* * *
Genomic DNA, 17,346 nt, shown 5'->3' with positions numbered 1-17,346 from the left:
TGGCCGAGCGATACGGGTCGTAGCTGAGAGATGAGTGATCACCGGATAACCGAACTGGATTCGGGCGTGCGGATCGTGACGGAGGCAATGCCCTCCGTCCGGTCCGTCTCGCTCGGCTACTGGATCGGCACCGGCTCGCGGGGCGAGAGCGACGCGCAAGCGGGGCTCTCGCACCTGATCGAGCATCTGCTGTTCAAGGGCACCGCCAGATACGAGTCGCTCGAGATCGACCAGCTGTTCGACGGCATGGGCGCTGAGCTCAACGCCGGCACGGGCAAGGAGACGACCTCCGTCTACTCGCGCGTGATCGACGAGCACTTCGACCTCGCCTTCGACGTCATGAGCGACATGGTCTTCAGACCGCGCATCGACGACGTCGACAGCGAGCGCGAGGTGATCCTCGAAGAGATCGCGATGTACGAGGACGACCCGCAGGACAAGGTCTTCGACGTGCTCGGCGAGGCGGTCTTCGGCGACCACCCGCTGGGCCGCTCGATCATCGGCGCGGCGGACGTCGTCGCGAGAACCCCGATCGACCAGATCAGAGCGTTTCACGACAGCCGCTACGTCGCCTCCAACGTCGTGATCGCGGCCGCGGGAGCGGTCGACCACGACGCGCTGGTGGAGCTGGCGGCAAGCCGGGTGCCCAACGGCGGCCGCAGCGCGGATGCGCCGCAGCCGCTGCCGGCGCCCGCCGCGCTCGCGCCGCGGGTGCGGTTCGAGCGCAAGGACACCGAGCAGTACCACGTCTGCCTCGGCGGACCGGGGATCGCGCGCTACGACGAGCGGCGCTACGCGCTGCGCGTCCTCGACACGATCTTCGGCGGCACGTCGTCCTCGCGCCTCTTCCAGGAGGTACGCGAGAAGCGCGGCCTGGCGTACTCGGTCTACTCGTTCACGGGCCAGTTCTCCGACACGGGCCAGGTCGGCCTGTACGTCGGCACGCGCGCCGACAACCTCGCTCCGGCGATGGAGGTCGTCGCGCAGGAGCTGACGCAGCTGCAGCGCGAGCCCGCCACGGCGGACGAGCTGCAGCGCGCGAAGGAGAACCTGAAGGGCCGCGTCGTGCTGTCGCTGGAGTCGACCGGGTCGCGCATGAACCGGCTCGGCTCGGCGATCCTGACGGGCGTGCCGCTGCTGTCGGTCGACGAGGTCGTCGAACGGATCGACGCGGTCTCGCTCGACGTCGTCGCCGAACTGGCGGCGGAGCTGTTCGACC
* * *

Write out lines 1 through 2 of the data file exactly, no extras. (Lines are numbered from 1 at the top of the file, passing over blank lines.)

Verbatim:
Genomic DNA, 17,346 nt, shown 5'->3' with positions numbered 1-17,346 from the left:
TGGCCGAGCGATACGGGTCGTAGCTGAGAGATGAGTGATCACCGGATAACCGAACTGGATTCGGGCGTGCGGATCGTGACGGAGGCAATGCCCTCCGTCCGGTCCGTCTCGCTCGGCTACTGGATCGGCACCGGCTCGCGGGGCGAGAGCGACGCGCAAGCGGGGCTCTCGCACCTGATCGAGCATCTGCTGTTCAAGGGCACCGCCAGATACGAGTCGCTCGAGATCGACCAGCTGTTCGACGGCATGGGCGCTGAGCTCAACGCCGGCACGGGCAAGGAGACGACCTCCGTCTACTCGCGCGTGATCGACGAGCACTTCGACCTCGCCTTCGACGTCATGAGCGACATGGTCTTCAGACCGCGCATCGACGACGTCGACAGCGAGCGCGAGGTGATCCTCGAAGAGATCGCGATGTACGAGGACGACCCGCAGGACAAGGTCTTCGACGTGCTCGGCGAGGCGGTCTTCGGCGACCACCCGCTGGGCCGCTCGATCATCGGCGCGGCGGACGTCGTCGCGAGAACCCCGATCGACCAGATCAGAGCGTTTCACGACAGCCGCTACGTCGCCTCCAACGTCGTGATCGCGGCCGCGGGAGCGGTCGACCACGACGCGCTGGTGGAGCTGGCGGCAAGCCGGGTGCCCAACGGCGGCCGCAGCGCGGATGCGCCGCAGCCGCTGCCGGCGCCCGCCGCGCTCGCGCCGCGGGTGCGGTTCGAGCGCAAGGACACCGAGCAGTACCACGTCTGCCTCGGCGGACCGGGGATCGCGCGCTACGACGAGCGGCGCTACGCGCTGCGCGTCCTCGACACGATCTTCGGCGGCACGTCGTCCTCGCGCCTCTTCCAGGAGGTACGCGAGAAGCGCGGCCTGGCGTACTCGGTCTACTCGTTCACGGGCCAGTTCTCCGACACGGGCCAGGTCGGCCTGTACGTCGGCACGCGCGCCGACAACCTCGCTCCGGCGATGGAGGTCGTCGCGCAGGAGCTGACGCAGCTGCAGCGCGAGCCCGCCACGGCGGACGAGCTGCAGCGCGCGAAGGAGAACCTGAAGGGCCGCGTCGTGCTGTCGCTGGAGTCGACCGGGTCGCGCATGAACCGGCTCGGCTCGGCGATCCTGACGGGCGTGCCGCTGCTGTCGGTCGACGAGGTCGTCGAACGGATCGACGCGGTCTCGCTCGACGTCGTCGCCGAACTGGCGGCGGAGCTGTTCGACC